He’d rather talk about fiscal discipline, something he finds lacking at City Hall. Just this week, he went to a commission meeting and critiqued the need for “any form of sanity with other people’s money.” From pension management to ending nepotism in awarding city contracts, he says someone in city leadership must learn to say no to financial irresponsibility. “I found early on as a business owner, the easiest this is to say yes,” he says, “but in the end you will go out of business if you say yes to everything.” And as the city added some 70 positions in the years after the recession, Hyde’s surprised only a handful of those have been police positions. As a commissioner, Hyde would want a bigger picture view on spending. “In practical terms, you can’t run government like a business, but you have to have a plan,” he says. “Bless them, but I don’t think the current commission or the ones running the city have the wherewithal to understand.”

At forums, he’s developed a reputation for provocation, and the Democratic Party of Sarasota sent a mailer attacking his temperament as “Just Like Trump,” a comparison to a president who won the county in November but not the city. Hyde says attacks come with running for office. “At a certain stage in life if you can’t see the irony and fun in the fact someone spent time creating artwork and spent thousands of dollars on naked aspersions, I don’t know what to tell you,” he says. “It’s funny if you don’t allow it to become bothersome.” 

Hagen Brody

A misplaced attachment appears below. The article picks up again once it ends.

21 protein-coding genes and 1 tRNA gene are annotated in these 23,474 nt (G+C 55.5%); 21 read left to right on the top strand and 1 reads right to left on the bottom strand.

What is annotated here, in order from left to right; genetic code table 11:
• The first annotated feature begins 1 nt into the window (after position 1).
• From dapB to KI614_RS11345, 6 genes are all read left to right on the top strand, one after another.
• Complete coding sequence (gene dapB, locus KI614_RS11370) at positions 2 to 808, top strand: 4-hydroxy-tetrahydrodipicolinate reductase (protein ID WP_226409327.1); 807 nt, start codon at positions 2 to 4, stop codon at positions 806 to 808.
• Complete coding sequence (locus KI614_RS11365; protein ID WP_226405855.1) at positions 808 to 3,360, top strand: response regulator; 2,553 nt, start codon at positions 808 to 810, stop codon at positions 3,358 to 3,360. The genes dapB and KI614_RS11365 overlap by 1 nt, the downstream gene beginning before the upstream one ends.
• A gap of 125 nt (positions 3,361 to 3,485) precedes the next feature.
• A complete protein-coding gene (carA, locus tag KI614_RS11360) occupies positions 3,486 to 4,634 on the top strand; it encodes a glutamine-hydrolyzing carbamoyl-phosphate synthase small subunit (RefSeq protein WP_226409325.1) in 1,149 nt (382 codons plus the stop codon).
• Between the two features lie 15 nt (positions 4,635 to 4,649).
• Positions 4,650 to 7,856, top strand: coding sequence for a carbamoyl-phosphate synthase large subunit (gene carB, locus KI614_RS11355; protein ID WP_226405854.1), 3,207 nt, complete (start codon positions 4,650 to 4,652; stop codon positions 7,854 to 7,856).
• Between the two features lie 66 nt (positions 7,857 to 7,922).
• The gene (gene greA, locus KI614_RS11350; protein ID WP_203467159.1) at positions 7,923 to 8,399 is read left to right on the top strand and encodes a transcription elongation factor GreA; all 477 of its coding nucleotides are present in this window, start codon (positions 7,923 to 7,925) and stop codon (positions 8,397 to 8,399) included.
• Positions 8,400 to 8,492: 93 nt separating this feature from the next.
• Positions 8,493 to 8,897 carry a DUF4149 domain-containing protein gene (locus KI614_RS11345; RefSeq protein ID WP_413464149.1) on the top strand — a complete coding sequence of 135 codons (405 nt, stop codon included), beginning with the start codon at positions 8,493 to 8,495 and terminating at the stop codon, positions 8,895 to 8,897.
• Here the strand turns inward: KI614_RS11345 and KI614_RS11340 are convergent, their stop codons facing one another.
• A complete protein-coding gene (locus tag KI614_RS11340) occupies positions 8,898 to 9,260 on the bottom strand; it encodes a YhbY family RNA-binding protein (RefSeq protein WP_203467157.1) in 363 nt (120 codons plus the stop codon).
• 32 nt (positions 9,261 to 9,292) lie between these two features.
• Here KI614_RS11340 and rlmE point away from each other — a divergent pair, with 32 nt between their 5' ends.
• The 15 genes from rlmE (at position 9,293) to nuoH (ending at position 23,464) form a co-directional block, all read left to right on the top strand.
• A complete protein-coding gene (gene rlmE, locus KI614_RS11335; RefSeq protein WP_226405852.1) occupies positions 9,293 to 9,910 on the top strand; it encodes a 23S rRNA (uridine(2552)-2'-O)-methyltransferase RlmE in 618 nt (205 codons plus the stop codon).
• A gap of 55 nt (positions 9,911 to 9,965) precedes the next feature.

Somehow, former prosecutor Hagen Brody in the waning days of the election cycle has avoided many of the personal barbs tossed at his opponents. He says he’s paid no attention to campaign noise, and continues knocking on doors and reaching voters. “I am solely focused on my campaign,” he says, “continuing to learn about the issues that are important to people.”

He does take offense at questions about his resume. The 35-year-old candidate hasn’t been heavily engaged in city government, but notes he spent years as a public servant working as a prosecutor in the State Attorney’s Office. “I feel I’m the most qualified to handle the issues facing the city,” he says. “Procedures of a city commission meeting are something you can learn very quickly.” But his work on nitty-gritty legal matters, like working on the city’s anti-pill mill ordinance in 2014, will be more valuable to a city commissioner. Of course, his time at the state attorney’s office came to an inauspicious close; he resigned after realizing he’d allowed a lapse in his law license. It’s an issue he resolved quickly, and never caused the office to lose a case. The matter only comes up with the press, though, and he says voters haven’t questioned him about it. “Voters decided to send me into the next round,” he notes, referencing making the runoff after entering a field of eight candidates.

His legal experience also gives him a better grasp of matters like dealing with the homelessness. He agrees the city has been heading in the right direction. “I’m pleased to have the city and county rowing in the same direction when they were at odds just four months ago,” he says. Putting aside arguments like funding a larger shelter instead of relying on existing nonprofits to address the need for beds has been a good approach for the city, he says. But he hopes voters on Tuesday also consider which candidate can best handle issues that no-one can force coming up over the next four years, and he believes his background makes him the right fit for that job.

Photos: Jennifer Ahearn-Koch, Martin Hyde, Hagen Brody